It’s the end of an era. After 26 years in the family business, Nadja Swarovski (pictured), the public face of Swarovski International Holding, the Austrian crystal giant, announced yesterday that she would step down from the company on Dec. 31.
A member of the 126-year-old company’s executive board, Ms. Swarovski was its first female member when she joined the company in 1995. She will remain involved with the Swarovski Foundation, which she established in 2013, as chair emeritus, according to a joint statement from Ms. Swarovski and the company.
“I am deeply grateful for the experience of working in my family’s business and in particular very closely with my father, Helmut Swarovski, who taught me so much,” Ms. Swarovski said in a statement. “My time at the Swarovski company has been the most rewarding journey—what started with creativity and design has culminated in human empowerment and sustainability, and using Swarovski’s platform to support the environment and the community has been the greatest privilege of my career.”
Ms. Swarovski’s departure caps nearly nearly two years of management reorganization at the company, which has seen a slew of layoffs and high-profile departures, including the resignation of her cousin and fellow board member, Robert Buchbauer, from his position as CEO.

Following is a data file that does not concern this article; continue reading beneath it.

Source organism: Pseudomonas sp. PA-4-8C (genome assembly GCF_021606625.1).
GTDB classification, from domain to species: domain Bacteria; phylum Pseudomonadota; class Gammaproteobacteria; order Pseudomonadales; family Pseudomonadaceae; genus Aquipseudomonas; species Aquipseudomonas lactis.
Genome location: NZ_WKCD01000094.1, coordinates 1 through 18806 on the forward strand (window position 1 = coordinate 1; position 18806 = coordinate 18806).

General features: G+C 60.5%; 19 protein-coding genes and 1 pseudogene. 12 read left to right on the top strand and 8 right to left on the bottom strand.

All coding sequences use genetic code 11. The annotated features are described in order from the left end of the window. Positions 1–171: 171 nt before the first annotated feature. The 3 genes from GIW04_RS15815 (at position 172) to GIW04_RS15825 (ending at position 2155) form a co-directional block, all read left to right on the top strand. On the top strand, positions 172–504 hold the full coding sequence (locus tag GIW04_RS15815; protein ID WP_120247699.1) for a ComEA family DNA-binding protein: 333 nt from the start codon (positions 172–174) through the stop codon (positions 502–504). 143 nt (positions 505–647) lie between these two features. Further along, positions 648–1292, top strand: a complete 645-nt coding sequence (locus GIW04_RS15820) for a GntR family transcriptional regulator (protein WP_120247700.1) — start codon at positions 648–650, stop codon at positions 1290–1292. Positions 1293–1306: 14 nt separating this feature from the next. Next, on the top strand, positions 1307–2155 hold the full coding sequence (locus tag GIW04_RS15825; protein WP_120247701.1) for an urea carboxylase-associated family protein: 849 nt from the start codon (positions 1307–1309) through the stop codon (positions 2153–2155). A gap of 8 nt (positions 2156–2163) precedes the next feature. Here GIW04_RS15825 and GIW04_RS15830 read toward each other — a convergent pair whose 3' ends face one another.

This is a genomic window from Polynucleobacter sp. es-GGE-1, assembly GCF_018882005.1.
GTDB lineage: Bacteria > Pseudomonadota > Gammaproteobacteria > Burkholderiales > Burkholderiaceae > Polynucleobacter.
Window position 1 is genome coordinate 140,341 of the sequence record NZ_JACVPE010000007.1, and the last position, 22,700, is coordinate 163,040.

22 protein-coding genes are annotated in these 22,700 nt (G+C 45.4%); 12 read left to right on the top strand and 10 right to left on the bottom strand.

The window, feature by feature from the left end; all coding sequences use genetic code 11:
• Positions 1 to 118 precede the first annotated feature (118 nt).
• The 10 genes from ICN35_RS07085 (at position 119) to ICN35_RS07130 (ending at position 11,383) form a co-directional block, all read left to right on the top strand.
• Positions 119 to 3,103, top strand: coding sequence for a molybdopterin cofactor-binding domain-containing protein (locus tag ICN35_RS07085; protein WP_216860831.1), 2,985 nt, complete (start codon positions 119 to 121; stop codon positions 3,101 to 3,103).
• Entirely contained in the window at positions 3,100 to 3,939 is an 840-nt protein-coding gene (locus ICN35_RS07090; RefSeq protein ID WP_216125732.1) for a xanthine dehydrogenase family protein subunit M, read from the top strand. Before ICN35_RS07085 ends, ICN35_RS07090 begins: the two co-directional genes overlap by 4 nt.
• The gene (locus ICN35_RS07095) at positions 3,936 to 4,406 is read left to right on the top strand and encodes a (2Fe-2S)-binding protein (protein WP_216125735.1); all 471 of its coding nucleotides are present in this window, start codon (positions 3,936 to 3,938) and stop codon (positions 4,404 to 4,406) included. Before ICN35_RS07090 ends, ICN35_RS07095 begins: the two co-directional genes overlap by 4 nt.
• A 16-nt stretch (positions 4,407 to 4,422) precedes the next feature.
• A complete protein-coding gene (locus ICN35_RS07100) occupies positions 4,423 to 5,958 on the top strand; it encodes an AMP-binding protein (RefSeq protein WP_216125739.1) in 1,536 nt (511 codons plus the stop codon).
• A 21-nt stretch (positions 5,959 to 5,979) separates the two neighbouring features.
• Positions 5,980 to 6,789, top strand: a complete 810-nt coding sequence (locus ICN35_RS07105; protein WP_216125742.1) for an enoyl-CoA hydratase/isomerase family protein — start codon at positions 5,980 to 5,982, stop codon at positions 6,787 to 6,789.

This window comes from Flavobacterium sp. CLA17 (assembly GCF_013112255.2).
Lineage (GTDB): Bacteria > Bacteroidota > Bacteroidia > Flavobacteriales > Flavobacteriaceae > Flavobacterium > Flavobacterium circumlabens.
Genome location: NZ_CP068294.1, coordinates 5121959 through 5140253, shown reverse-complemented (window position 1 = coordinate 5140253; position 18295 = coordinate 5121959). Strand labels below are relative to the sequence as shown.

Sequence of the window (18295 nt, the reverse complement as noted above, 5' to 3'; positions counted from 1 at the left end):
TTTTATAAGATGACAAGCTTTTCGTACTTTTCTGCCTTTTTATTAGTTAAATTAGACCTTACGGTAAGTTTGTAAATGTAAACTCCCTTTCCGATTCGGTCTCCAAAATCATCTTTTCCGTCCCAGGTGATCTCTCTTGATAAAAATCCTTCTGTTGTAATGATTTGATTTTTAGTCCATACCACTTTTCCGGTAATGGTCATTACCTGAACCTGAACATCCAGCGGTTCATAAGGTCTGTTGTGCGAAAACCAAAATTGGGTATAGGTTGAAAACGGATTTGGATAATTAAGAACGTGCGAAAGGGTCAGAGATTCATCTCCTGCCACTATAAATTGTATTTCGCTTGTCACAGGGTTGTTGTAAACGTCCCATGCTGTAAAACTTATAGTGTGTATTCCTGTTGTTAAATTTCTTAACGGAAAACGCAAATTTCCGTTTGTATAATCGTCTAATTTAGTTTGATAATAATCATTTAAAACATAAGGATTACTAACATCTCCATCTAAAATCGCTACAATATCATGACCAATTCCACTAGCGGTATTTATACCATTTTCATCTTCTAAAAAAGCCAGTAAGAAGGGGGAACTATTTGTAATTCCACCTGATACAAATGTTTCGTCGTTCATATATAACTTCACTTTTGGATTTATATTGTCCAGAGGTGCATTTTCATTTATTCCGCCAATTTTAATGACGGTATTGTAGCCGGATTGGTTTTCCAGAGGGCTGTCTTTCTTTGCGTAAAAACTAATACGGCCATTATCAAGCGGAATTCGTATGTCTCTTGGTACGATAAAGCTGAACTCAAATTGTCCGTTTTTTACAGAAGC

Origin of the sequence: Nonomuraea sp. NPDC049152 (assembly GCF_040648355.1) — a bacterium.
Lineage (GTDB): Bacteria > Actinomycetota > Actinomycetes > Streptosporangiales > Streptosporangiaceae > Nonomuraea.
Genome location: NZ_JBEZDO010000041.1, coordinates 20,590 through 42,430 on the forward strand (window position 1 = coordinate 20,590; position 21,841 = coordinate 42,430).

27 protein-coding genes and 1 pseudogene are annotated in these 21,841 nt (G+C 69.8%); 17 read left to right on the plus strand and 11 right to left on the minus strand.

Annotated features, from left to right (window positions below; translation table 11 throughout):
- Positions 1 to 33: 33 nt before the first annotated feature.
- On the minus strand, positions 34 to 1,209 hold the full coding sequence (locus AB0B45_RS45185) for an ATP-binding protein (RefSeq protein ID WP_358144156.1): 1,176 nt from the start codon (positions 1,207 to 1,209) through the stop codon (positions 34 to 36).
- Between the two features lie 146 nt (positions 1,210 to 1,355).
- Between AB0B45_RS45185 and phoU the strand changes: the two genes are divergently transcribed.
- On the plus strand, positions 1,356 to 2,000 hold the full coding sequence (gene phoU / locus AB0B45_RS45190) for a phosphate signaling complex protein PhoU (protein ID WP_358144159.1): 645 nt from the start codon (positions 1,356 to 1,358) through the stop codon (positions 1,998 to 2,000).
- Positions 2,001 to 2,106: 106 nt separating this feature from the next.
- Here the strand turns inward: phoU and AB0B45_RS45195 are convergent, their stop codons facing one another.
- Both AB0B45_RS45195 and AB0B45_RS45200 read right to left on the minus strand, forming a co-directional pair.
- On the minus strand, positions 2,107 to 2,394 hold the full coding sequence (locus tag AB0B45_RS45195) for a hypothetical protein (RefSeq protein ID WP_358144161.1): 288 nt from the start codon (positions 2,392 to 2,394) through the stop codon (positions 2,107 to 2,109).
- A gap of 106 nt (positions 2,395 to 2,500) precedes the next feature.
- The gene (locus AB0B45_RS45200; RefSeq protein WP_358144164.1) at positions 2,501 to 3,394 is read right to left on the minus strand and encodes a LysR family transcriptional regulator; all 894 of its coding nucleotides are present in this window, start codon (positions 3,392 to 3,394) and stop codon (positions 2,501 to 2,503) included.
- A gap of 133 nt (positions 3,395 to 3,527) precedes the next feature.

Founded by Daniel Swarovski in 1895, the Wattens, Austria–based company has historically been run by his descendants. Complaints of a disorganized corporate structure marked by a number of “siloed” business units precipitated the corporate reshuffle.
Under Ms. Swarovski’s leadership, the company partnered with emerging designers and promising young creators in the worlds of jewelry, fashion, design, architecture, stage, and screen, from Alexander McQueen to Zaha Hadid.
In 2007, she established the Atelier Swarovski brand, a jewelry, accessories, and home decor line that earned plenty of press for its splashy fashion collaborations with luxury leaders including Christopher Kane, Viktor & Rolf, Jean Paul Gaultier, and Karl Lagerfeld.
“It is with deep gratitude that we acknowledge Nadja’s indelible imprint on the business,” Luisa D. Delgado, chair of Swarovski’s board of directors, said in a statement. “Her contribution over the years has been decisive in bringing Swarovski to the forefront of the fashion industry. This will remain her legacy to Swarovski.”
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